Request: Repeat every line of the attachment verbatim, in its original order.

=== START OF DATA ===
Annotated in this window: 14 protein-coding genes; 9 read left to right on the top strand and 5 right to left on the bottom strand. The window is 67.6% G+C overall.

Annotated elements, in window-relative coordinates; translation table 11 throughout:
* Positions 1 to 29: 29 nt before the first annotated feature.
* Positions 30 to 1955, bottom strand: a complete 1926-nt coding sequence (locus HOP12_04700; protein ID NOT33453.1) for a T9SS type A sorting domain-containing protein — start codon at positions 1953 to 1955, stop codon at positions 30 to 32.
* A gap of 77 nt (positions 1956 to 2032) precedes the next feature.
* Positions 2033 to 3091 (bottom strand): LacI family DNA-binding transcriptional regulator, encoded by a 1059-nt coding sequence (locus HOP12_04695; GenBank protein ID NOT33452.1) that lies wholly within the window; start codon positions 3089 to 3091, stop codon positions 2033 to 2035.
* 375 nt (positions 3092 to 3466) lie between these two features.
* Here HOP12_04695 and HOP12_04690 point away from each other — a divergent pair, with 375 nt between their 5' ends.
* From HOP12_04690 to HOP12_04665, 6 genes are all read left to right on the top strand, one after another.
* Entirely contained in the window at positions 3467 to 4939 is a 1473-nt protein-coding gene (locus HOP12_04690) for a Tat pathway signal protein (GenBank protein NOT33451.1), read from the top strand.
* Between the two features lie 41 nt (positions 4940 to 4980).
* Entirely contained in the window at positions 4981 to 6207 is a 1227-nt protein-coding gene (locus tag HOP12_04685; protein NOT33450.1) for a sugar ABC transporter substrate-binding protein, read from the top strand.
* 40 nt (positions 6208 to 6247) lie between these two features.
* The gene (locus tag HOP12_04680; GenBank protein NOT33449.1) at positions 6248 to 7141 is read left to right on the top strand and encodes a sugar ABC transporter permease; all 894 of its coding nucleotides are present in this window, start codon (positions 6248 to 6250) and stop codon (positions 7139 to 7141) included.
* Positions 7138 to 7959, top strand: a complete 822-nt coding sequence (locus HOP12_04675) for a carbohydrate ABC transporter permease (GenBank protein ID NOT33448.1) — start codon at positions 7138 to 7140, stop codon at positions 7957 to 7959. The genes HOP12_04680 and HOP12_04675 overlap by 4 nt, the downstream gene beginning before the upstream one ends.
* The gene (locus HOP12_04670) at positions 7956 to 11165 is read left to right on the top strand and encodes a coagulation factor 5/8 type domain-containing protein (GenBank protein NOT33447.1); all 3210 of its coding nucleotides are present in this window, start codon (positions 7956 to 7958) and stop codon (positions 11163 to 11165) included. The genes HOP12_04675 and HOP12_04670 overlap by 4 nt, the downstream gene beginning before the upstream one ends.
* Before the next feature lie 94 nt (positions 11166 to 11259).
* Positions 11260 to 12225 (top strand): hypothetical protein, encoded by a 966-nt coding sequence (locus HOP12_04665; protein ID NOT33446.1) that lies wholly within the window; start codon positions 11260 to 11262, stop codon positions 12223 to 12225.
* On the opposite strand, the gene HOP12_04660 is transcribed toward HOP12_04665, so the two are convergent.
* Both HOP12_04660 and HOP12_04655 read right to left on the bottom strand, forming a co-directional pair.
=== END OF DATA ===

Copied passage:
Annotated in this window: 14 protein-coding genes; 9 read left to right on the top strand and 5 right to left on the bottom strand. The window is 67.6% G+C overall.

Annotated elements, in window-relative coordinates; translation table 11 throughout:
* Positions 1 to 29: 29 nt before the first annotated feature.
* Positions 30 to 1955, bottom strand: a complete 1926-nt coding sequence (locus HOP12_04700; protein ID NOT33453.1) for a T9SS type A sorting domain-containing protein — start codon at positions 1953 to 1955, stop codon at positions 30 to 32.
* A gap of 77 nt (positions 1956 to 2032) precedes the next feature.
* Positions 2033 to 3091 (bottom strand): LacI family DNA-binding transcriptional regulator, encoded by a 1059-nt coding sequence (locus HOP12_04695; GenBank protein ID NOT33452.1) that lies wholly within the window; start codon positions 3089 to 3091, stop codon positions 2033 to 2035.
* 375 nt (positions 3092 to 3466) lie between these two features.
* Here HOP12_04695 and HOP12_04690 point away from each other — a divergent pair, with 375 nt between their 5' ends.
* From HOP12_04690 to HOP12_04665, 6 genes are all read left to right on the top strand, one after another.
* Entirely contained in the window at positions 3467 to 4939 is a 1473-nt protein-coding gene (locus HOP12_04690) for a Tat pathway signal protein (GenBank protein NOT33451.1), read from the top strand.
* Between the two features lie 41 nt (positions 4940 to 4980).
* Entirely contained in the window at positions 4981 to 6207 is a 1227-nt protein-coding gene (locus tag HOP12_04685; protein NOT33450.1) for a sugar ABC transporter substrate-binding protein, read from the top strand.
* 40 nt (positions 6208 to 6247) lie between these two features.
* The gene (locus tag HOP12_04680; GenBank protein NOT33449.1) at positions 6248 to 7141 is read left to right on the top strand and encodes a sugar ABC transporter permease; all 894 of its coding nucleotides are present in this window, start codon (positions 6248 to 6250) and stop codon (positions 7139 to 7141) included.
* Positions 7138 to 7959, top strand: a complete 822-nt coding sequence (locus HOP12_04675) for a carbohydrate ABC transporter permease (GenBank protein ID NOT33448.1) — start codon at positions 7138 to 7140, stop codon at positions 7957 to 7959. The genes HOP12_04680 and HOP12_04675 overlap by 4 nt, the downstream gene beginning before the upstream one ends.
* The gene (locus HOP12_04670) at positions 7956 to 11165 is read left to right on the top strand and encodes a coagulation factor 5/8 type domain-containing protein (GenBank protein NOT33447.1); all 3210 of its coding nucleotides are present in this window, start codon (positions 7956 to 7958) and stop codon (positions 11163 to 11165) included. The genes HOP12_04675 and HOP12_04670 overlap by 4 nt, the downstream gene beginning before the upstream one ends.
* Before the next feature lie 94 nt (positions 11166 to 11259).
* Positions 11260 to 12225 (top strand): hypothetical protein, encoded by a 966-nt coding sequence (locus HOP12_04665; protein ID NOT33446.1) that lies wholly within the window; start codon positions 11260 to 11262, stop codon positions 12223 to 12225.
* On the opposite strand, the gene HOP12_04660 is transcribed toward HOP12_04665, so the two are convergent.
* Both HOP12_04660 and HOP12_04655 read right to left on the bottom strand, forming a co-directional pair.